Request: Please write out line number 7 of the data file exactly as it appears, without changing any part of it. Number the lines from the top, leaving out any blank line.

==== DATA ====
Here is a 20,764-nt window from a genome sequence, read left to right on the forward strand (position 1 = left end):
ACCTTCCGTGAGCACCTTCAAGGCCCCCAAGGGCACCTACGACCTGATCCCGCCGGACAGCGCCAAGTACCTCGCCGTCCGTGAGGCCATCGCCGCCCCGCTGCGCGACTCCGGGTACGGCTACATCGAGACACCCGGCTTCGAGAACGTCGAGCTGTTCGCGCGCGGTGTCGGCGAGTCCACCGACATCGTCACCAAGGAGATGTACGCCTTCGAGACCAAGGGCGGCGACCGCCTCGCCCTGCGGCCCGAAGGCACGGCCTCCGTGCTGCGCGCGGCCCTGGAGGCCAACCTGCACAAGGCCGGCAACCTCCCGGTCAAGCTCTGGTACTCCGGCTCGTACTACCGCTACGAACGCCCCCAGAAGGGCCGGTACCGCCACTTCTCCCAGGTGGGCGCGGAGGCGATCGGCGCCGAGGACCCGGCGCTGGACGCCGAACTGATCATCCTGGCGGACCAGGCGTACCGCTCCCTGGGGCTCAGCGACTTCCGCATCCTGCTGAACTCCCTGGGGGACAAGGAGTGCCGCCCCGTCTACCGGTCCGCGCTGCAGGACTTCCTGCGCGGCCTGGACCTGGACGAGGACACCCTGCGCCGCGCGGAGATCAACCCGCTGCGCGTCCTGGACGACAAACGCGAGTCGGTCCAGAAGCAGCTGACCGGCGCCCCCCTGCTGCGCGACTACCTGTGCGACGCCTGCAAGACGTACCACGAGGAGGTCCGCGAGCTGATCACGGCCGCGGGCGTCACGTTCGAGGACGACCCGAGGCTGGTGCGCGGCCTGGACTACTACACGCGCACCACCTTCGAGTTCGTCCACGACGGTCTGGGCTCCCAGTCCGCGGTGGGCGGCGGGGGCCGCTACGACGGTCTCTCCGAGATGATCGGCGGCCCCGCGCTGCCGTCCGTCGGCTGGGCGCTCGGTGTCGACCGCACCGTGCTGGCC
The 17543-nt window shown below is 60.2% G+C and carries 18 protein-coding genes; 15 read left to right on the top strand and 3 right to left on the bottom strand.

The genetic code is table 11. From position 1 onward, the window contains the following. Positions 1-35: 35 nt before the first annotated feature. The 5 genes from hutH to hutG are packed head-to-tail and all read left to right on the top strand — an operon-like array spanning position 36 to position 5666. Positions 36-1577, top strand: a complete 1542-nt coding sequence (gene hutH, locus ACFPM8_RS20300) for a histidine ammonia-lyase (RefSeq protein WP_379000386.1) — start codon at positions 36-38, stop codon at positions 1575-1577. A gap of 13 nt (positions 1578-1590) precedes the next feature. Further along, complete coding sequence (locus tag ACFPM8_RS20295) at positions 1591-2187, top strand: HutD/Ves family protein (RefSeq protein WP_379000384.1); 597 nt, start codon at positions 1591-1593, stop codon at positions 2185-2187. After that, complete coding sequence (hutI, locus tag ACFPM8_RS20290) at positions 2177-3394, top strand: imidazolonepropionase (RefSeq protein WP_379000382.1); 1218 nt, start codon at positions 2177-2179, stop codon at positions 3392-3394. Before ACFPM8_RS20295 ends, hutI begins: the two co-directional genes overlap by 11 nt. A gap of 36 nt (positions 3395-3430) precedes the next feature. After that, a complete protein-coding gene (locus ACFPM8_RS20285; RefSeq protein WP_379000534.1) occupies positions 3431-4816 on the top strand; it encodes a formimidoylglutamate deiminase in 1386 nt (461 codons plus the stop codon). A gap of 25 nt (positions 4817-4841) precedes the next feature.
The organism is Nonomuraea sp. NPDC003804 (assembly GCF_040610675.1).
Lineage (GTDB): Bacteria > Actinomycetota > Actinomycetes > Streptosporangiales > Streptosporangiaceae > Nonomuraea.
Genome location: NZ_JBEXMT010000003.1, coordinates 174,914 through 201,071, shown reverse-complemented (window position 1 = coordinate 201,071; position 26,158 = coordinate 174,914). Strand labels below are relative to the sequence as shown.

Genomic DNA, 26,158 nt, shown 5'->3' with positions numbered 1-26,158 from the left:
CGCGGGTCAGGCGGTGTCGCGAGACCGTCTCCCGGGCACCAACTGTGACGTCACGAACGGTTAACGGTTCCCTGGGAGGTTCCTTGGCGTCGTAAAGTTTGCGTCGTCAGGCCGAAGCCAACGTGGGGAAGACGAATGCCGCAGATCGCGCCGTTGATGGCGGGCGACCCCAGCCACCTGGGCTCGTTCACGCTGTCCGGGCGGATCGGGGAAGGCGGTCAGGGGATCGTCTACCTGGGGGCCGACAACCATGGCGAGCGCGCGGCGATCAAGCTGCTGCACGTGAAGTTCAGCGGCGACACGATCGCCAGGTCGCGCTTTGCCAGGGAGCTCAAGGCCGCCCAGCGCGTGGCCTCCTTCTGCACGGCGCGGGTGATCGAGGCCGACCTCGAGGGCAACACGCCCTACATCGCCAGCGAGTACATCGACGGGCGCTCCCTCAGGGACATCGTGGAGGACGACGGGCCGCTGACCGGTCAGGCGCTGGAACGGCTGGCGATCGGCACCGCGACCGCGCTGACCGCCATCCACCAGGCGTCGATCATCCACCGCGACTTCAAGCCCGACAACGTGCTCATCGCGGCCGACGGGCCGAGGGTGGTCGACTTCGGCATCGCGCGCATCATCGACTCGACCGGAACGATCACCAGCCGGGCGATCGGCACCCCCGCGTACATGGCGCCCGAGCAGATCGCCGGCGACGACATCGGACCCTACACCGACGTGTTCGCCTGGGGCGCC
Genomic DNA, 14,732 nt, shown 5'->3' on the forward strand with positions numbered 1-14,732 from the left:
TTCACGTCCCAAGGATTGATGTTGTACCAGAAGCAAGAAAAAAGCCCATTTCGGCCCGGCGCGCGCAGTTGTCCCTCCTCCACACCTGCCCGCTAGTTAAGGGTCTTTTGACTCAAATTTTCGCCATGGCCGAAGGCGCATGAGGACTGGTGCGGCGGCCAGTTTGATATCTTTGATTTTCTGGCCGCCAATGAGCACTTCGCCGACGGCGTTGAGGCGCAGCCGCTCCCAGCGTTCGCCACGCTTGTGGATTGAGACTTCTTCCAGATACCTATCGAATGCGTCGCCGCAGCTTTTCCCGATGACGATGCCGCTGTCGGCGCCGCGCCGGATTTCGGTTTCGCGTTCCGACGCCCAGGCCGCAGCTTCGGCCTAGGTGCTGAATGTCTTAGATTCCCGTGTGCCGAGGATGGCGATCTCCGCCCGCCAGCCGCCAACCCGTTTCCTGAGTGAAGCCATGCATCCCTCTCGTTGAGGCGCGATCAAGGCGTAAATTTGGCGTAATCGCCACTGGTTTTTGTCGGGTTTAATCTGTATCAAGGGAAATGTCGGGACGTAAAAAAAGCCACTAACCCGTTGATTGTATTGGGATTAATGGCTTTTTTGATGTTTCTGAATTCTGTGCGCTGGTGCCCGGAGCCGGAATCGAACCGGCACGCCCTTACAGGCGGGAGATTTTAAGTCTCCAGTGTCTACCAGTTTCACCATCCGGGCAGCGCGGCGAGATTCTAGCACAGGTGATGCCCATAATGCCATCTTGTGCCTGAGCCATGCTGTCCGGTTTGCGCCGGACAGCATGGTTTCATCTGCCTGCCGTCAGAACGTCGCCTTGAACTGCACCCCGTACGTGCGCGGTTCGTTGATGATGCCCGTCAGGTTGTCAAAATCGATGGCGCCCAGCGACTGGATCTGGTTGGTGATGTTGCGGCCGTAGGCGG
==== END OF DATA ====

Genome location: NZ_JBEXMT010000003.1, coordinates 174,914 through 201,071, shown reverse-complemented (window position 1 = coordinate 201,071; position 26,158 = coordinate 174,914). Strand labels below are relative to the sequence as shown.